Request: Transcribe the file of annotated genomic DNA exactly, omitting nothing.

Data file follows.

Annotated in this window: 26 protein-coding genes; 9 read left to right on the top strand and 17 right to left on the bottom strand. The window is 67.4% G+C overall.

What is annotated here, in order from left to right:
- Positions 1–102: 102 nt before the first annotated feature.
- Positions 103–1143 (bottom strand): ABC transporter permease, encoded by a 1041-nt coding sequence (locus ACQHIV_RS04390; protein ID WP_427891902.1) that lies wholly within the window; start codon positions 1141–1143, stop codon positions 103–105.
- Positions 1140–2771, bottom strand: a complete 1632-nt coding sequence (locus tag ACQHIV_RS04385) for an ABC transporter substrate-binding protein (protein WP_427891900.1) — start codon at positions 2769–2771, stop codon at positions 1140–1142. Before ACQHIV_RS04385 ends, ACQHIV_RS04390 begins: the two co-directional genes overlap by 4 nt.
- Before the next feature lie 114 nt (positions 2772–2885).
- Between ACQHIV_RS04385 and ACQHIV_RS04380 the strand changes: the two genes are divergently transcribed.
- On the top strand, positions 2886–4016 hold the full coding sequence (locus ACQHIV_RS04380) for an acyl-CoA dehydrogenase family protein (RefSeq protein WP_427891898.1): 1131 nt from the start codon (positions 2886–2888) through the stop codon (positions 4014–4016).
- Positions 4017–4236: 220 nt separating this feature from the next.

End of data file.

Annotated in this window: 26 protein-coding genes; 9 read left to right on the top strand and 17 right to left on the bottom strand. The window is 67.4% G+C overall.

What is annotated here, in order from left to right:
- Positions 1–102: 102 nt before the first annotated feature.
- Positions 103–1143 (bottom strand): ABC transporter permease, encoded by a 1041-nt coding sequence (locus ACQHIV_RS04390; protein ID WP_427891902.1) that lies wholly within the window; start codon positions 1141–1143, stop codon positions 103–105.
- Positions 1140–2771, bottom strand: a complete 1632-nt coding sequence (locus tag ACQHIV_RS04385) for an ABC transporter substrate-binding protein (protein WP_427891900.1) — start codon at positions 2769–2771, stop codon at positions 1140–1142. Before ACQHIV_RS04385 ends, ACQHIV_RS04390 begins: the two co-directional genes overlap by 4 nt.
- Before the next feature lie 114 nt (positions 2772–2885).
- Between ACQHIV_RS04385 and ACQHIV_RS04380 the strand changes: the two genes are divergently transcribed.
- On the top strand, positions 2886–4016 hold the full coding sequence (locus ACQHIV_RS04380) for an acyl-CoA dehydrogenase family protein (RefSeq protein WP_427891898.1): 1131 nt from the start codon (positions 2886–2888) through the stop codon (positions 4014–4016).
- Positions 4017–4236: 220 nt separating this feature from the next.